That was a massive tangent, sorry about that! It’s hard to stay on track with these posts sometimes. But now at last we have made it to the best part, the peak of this blog post, the pinnacle of this trip (and maybe my life), in a word: paradise. With that, I introduce to you: Koh Rang Salmoen.
Koh Rong Salmoen is a small island off the southern coast of Cambodia which is still largely uninhabited, except for a small resort beach on the South East of the island, and a fishing village with an even smaller tourist area of bungalows which lies on the north tip of the island, known as M’pei bay. To the north of Salmoen is the bigger island known simply as Koh Rang, which is more populated and is considered more of a party island. From what we had heard before, Salmoen was more of a place to kick back and relax, as compared to the party vibe of Koh Rang. Now AJ and I have had some fun in our time, but we’re 24 now, we know our place, so we thought we would leave it to the young kids to visit Koh Rang, while we headed to Salmoen, and to a week of that solitude that us old men are so fond of.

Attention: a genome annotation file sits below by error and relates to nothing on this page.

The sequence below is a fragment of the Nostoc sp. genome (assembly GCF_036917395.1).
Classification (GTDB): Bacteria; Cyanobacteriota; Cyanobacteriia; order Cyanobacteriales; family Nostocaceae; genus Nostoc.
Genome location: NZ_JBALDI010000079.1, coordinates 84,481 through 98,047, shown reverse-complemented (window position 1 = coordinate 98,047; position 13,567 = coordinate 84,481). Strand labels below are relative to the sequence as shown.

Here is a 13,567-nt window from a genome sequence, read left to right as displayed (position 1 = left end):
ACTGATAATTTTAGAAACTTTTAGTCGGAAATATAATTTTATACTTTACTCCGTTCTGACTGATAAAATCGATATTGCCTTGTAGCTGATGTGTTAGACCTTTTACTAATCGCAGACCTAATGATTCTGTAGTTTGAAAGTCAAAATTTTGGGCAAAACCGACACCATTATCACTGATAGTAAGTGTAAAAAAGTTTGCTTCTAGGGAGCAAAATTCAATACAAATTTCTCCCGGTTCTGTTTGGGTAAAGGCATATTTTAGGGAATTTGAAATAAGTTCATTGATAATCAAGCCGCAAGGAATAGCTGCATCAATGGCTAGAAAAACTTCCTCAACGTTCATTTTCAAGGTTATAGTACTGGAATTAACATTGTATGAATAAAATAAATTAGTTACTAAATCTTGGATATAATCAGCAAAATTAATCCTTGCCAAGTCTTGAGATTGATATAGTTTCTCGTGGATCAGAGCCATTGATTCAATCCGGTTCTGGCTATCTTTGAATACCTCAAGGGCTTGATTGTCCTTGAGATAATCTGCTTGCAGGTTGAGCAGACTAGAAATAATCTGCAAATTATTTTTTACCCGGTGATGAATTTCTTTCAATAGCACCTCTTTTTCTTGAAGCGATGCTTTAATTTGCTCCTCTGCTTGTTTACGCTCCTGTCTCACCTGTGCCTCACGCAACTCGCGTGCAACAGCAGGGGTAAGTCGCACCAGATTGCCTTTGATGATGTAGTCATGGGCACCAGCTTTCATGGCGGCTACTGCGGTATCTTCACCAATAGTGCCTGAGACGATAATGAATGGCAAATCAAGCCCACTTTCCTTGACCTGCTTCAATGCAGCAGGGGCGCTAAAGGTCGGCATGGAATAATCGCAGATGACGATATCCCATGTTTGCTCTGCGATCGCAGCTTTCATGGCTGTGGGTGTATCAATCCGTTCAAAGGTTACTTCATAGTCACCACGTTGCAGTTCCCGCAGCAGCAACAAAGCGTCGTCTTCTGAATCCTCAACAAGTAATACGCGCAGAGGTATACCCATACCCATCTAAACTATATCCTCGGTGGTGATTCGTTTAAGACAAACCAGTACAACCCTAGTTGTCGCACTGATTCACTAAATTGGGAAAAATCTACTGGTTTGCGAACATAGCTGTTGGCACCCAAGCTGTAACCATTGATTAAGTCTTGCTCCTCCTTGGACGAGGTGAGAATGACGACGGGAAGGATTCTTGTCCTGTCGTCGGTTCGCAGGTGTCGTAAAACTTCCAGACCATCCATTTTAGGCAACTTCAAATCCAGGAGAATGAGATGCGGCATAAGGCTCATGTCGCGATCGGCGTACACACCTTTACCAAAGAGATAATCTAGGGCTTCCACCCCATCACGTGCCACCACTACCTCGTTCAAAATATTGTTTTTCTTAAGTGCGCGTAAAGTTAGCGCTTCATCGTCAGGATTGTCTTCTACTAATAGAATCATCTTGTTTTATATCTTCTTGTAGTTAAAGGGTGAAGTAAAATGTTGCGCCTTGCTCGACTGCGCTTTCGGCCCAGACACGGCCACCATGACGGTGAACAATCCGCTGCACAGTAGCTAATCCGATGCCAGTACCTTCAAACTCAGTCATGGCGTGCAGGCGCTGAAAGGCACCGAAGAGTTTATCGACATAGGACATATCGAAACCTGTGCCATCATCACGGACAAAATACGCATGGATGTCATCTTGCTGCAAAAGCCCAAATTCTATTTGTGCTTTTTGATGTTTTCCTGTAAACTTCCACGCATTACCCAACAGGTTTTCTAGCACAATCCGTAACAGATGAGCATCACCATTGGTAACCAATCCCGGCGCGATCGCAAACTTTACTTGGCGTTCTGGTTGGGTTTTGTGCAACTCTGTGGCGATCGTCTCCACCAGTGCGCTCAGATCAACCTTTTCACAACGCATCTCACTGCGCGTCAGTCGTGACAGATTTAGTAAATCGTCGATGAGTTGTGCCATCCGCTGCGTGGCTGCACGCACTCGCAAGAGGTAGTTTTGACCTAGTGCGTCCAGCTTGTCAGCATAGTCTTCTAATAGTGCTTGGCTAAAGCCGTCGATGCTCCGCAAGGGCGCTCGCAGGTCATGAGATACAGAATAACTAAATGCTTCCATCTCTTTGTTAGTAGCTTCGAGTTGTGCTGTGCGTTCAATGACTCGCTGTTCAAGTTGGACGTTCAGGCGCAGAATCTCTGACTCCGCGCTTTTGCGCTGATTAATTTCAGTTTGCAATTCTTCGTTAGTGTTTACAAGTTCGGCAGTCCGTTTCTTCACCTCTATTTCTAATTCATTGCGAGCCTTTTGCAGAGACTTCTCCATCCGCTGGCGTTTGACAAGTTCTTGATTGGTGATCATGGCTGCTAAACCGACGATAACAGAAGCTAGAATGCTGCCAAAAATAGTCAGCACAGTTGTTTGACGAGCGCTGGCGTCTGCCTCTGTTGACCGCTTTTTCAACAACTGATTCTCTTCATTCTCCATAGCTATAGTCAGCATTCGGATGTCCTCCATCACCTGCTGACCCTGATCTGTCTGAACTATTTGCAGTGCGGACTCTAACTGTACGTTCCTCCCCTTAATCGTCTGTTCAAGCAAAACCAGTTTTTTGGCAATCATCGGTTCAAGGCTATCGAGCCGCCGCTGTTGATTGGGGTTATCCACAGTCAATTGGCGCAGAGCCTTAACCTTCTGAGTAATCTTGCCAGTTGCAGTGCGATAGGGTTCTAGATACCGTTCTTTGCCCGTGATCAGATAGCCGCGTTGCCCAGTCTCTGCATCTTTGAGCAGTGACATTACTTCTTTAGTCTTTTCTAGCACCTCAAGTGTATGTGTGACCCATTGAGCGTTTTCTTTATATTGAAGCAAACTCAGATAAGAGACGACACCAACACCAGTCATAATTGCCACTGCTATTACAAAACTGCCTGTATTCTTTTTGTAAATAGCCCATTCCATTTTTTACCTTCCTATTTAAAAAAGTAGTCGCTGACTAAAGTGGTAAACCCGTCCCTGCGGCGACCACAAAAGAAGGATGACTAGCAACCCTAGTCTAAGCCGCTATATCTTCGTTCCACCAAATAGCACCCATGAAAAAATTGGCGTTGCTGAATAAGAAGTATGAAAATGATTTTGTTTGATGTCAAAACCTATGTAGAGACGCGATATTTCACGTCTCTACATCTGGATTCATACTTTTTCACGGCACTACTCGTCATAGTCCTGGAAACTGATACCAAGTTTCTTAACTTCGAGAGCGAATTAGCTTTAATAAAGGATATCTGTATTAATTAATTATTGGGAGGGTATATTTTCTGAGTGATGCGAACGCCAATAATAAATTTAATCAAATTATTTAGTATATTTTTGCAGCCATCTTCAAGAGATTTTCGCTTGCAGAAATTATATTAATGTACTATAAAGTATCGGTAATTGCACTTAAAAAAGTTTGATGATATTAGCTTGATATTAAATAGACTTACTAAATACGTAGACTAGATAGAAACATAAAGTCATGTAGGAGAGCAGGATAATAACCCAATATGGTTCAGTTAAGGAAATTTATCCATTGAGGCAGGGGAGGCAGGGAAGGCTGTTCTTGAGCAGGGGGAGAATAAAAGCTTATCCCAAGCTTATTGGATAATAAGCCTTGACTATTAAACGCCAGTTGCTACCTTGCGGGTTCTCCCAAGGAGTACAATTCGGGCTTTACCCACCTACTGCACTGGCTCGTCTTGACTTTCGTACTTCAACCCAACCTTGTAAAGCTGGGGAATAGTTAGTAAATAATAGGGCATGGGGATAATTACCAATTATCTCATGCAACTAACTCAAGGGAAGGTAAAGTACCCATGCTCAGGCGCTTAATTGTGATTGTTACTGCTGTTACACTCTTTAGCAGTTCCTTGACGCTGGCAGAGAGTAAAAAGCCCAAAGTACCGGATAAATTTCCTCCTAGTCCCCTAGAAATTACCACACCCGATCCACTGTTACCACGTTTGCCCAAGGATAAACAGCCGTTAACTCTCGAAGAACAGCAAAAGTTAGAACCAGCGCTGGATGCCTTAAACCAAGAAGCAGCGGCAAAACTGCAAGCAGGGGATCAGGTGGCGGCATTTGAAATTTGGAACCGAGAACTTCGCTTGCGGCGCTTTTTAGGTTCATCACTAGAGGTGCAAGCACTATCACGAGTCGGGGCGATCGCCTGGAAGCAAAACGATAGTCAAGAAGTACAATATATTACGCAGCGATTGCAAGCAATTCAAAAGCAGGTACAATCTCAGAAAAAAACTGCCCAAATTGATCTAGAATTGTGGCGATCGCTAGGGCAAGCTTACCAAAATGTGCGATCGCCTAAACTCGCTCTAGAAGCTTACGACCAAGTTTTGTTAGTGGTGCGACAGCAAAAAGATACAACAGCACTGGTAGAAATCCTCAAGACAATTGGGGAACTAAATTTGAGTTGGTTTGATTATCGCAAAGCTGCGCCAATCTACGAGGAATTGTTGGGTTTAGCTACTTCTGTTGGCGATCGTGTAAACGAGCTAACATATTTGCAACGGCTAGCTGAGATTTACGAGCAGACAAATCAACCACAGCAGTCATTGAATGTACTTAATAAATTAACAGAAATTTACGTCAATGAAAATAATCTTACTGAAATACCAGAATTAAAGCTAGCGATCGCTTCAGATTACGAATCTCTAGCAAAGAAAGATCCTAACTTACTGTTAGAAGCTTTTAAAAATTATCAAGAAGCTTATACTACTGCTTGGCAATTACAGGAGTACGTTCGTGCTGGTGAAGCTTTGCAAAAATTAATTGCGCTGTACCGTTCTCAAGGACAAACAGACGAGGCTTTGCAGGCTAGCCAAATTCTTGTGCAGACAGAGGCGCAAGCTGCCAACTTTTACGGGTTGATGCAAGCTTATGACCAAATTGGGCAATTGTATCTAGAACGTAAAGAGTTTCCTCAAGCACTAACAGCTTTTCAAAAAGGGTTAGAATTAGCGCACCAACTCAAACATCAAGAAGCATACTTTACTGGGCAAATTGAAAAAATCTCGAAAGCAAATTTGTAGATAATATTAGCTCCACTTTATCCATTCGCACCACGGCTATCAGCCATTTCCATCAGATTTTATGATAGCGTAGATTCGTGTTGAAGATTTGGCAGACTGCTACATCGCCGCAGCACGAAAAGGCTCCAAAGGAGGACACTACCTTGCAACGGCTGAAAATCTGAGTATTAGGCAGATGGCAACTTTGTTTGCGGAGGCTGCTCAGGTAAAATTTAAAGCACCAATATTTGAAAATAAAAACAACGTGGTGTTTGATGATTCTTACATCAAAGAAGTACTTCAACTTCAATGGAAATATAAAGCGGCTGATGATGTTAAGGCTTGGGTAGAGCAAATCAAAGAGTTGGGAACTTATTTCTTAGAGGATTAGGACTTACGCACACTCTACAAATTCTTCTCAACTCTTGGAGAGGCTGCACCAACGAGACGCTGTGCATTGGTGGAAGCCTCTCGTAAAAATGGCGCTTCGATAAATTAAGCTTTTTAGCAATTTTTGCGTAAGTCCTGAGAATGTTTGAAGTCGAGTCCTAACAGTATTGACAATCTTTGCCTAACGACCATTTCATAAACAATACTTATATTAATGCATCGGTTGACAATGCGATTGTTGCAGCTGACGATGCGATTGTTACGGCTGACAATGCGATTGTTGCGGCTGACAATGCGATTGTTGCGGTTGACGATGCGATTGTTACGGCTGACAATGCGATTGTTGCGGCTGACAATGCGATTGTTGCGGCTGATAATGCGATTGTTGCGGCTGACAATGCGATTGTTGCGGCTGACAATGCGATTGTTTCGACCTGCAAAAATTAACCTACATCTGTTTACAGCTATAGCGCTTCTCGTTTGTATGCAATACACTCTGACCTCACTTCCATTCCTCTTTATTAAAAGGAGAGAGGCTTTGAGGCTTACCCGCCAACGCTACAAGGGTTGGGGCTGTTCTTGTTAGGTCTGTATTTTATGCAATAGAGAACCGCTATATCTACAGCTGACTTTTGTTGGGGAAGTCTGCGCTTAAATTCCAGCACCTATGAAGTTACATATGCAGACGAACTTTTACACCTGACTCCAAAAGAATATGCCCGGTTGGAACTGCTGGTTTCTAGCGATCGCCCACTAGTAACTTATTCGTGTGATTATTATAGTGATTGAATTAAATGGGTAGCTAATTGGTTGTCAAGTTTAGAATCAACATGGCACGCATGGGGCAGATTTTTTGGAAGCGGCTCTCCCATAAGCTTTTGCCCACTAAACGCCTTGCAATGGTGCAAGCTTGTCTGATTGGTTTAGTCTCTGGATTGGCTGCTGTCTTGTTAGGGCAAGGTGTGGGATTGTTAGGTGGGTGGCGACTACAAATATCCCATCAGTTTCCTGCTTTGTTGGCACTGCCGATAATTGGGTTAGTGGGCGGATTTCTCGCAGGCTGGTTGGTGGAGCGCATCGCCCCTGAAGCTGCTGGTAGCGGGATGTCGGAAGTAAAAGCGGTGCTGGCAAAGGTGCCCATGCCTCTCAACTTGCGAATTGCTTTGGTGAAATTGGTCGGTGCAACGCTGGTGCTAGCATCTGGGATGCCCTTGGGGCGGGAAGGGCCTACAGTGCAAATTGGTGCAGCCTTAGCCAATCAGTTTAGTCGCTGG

We arrived on the island at noon, after 36 hours of travel, and we promptly checked into our bungalow, set up hammocks, and let the island life take us. We ended up spending 5 nights on Salmoen, and made some new friends (shout out to Lisa and Zwarte Piet) and plenty of memories. I could go on and on about this island, it was a remarkable place, one of those places where life is so easy, where you forget everything, and the whole rest of the world is irrelevant. I have dedicated another blog post just to Koh Rang Salmoen, so if you would like to hear more about it please stop by and read it. This is a place that for me personally is one of the best in the whole world, and I know I will be going back in the future.